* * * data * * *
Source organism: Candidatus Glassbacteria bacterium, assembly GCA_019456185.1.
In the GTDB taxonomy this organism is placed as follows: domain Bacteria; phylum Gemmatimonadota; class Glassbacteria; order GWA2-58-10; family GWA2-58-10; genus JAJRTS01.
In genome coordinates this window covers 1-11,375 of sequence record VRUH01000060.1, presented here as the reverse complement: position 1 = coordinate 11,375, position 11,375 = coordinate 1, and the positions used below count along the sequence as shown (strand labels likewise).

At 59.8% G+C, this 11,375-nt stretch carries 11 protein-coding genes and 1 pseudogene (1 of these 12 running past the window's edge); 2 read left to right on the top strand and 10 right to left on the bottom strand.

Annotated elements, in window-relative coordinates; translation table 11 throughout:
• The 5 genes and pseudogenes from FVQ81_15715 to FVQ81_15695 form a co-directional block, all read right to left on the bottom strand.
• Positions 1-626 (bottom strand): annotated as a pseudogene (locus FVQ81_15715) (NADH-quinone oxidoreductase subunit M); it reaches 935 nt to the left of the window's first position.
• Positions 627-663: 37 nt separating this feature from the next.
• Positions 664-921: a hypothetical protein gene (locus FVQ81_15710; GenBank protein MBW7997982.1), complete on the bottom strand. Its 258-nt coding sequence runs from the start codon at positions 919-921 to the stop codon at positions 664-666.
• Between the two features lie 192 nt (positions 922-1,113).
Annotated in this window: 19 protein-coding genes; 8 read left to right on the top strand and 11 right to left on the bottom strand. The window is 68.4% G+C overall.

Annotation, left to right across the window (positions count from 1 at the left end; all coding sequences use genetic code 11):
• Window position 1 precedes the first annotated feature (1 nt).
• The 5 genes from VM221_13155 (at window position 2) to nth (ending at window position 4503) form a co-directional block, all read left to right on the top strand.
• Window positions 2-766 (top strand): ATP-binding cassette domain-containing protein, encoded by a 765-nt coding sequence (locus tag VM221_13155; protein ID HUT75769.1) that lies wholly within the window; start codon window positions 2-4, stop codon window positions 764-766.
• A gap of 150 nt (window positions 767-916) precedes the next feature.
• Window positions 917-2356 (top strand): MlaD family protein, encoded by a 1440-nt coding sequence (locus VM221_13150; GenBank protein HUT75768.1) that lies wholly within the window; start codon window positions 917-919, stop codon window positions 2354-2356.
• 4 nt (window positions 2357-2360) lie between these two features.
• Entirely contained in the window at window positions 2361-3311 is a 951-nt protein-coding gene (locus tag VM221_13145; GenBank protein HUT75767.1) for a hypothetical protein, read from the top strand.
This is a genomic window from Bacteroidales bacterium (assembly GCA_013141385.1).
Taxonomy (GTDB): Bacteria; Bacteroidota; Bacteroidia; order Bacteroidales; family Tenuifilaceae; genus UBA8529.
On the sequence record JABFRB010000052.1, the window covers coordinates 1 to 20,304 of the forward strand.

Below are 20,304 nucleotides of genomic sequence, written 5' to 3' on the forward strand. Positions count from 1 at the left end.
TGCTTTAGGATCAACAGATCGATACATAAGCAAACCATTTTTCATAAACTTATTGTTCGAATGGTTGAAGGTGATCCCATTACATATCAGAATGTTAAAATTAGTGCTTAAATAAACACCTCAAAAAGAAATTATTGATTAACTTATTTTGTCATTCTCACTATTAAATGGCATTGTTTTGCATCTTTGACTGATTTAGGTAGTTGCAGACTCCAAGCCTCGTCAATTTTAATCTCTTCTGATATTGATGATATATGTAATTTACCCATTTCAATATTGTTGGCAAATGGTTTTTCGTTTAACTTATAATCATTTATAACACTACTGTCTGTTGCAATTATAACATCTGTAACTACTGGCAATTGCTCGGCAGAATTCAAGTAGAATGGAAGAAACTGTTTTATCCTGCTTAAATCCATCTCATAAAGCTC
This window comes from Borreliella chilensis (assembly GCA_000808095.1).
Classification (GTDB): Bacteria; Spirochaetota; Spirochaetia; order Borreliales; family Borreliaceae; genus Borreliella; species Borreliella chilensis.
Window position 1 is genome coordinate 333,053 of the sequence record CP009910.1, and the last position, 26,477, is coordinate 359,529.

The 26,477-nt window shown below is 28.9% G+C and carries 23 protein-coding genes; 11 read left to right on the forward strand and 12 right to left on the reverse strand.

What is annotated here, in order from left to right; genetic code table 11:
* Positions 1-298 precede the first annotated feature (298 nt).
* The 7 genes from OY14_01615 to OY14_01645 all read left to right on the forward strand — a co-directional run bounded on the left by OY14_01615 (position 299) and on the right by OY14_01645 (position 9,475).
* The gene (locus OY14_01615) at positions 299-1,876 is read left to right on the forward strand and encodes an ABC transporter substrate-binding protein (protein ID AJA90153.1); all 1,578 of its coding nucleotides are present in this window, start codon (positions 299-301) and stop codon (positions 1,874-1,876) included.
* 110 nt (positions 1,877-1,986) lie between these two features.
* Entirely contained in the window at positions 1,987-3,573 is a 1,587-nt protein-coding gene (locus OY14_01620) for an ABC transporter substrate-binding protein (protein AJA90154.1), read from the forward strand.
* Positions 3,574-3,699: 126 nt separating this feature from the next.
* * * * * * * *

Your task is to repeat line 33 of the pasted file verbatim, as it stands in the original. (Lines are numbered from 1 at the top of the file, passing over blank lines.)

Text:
* 110 nt (positions 1,877-1,986) lie between these two features.